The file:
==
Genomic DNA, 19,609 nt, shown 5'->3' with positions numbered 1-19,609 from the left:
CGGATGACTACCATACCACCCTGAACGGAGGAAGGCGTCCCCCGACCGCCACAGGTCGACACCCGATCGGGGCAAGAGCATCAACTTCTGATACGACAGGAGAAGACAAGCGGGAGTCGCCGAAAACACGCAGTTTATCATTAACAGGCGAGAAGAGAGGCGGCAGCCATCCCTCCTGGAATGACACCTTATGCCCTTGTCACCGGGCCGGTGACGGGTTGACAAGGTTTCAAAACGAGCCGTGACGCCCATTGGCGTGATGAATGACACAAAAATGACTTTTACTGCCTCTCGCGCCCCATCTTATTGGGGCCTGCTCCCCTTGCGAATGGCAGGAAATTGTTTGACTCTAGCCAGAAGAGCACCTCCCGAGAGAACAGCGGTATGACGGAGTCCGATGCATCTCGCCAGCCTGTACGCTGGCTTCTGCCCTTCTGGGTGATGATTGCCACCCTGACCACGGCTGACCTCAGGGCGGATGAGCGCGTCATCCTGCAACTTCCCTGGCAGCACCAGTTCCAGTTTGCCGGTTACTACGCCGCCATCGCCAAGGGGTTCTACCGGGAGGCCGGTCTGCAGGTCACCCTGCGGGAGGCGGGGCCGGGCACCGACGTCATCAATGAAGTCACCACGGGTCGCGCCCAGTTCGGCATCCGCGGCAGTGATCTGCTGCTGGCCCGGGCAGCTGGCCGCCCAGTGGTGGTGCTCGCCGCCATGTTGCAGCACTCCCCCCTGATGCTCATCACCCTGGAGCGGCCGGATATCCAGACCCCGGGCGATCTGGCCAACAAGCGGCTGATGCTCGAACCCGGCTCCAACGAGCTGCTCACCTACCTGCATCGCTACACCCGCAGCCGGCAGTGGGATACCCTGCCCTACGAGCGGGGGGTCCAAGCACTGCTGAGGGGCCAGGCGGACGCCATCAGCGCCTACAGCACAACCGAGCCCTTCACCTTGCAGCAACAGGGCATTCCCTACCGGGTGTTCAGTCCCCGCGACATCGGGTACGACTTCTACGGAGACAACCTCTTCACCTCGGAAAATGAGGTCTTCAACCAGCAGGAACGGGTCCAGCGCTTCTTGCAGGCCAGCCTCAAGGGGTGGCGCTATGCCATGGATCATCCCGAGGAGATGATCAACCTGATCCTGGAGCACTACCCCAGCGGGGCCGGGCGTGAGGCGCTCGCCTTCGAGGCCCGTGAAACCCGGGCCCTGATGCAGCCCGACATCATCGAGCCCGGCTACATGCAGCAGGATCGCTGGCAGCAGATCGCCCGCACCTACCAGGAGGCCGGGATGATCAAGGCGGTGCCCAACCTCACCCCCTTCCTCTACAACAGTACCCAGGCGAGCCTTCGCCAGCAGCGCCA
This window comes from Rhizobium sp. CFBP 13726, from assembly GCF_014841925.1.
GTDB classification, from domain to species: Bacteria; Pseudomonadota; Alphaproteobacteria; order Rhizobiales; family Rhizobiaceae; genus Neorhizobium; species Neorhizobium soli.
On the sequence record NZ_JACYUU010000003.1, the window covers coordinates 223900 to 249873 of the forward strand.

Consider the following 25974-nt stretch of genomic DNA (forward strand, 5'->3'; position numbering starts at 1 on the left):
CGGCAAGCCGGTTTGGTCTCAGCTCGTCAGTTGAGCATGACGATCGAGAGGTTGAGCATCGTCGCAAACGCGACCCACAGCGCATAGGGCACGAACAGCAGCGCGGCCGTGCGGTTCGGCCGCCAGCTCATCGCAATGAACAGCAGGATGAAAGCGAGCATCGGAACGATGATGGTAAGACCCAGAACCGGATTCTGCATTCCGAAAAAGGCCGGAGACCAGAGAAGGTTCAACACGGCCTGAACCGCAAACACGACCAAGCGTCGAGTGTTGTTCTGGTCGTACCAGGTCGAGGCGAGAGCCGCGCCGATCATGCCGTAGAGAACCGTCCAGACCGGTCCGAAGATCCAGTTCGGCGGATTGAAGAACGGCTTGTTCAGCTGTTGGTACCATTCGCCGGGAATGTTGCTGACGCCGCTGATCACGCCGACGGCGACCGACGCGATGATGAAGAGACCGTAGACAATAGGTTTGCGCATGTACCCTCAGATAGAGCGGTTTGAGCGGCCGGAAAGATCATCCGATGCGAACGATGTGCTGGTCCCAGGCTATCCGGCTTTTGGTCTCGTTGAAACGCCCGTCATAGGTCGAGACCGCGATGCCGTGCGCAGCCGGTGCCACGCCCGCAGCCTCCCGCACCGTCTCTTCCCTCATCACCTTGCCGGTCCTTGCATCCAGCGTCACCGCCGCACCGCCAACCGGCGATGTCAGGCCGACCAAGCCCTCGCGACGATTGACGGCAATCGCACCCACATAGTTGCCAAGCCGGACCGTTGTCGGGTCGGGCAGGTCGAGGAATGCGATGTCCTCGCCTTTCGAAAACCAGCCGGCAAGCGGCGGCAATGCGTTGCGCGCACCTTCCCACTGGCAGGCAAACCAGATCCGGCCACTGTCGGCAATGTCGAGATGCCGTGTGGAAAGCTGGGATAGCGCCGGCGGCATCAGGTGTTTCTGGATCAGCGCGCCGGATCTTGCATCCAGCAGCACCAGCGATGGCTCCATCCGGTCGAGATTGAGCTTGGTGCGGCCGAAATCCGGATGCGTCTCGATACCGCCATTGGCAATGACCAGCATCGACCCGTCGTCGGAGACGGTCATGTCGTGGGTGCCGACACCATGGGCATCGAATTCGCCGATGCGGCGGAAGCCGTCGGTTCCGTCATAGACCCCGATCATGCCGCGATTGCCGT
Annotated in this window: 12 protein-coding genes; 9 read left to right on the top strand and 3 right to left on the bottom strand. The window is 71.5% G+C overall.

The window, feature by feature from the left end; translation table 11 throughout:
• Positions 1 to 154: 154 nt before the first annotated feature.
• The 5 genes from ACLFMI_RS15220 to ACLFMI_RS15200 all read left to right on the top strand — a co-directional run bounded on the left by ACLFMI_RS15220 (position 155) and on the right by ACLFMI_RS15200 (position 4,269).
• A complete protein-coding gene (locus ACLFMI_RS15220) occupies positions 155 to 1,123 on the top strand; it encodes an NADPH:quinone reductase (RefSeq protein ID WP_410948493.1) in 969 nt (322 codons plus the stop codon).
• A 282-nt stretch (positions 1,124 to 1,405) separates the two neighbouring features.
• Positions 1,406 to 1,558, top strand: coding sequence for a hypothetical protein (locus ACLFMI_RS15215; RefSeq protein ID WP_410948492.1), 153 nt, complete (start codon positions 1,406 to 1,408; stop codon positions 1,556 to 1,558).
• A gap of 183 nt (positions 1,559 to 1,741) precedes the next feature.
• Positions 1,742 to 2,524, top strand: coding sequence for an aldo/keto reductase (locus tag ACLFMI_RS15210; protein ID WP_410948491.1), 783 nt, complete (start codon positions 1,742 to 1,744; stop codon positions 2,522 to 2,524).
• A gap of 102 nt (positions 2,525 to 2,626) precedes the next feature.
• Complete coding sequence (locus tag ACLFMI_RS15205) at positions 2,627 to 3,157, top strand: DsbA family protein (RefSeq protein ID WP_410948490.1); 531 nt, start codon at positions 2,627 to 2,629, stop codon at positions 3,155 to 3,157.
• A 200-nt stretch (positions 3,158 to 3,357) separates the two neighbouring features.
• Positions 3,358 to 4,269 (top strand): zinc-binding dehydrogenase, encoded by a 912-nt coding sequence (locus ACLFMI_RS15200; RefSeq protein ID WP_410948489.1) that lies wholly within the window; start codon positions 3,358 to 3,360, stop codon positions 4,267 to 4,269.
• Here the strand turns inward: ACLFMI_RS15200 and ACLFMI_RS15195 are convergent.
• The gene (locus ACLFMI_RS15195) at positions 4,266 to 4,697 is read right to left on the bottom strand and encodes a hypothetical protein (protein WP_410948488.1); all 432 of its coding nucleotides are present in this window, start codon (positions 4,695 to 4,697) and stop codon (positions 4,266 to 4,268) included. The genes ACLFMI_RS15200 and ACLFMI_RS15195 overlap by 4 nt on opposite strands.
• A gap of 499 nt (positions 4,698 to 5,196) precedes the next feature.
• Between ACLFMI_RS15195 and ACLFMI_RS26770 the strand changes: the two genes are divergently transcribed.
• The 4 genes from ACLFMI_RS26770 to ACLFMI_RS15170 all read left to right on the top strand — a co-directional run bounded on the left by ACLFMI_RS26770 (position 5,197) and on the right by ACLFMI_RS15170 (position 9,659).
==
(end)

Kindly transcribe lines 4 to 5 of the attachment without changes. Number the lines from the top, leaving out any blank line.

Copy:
GTDB classification, from domain to species: Bacteria; Pseudomonadota; Alphaproteobacteria; order Rhizobiales; family Rhizobiaceae; genus Neorhizobium; species Neorhizobium soli.
On the sequence record NZ_JACYUU010000003.1, the window covers coordinates 223900 to 249873 of the forward strand.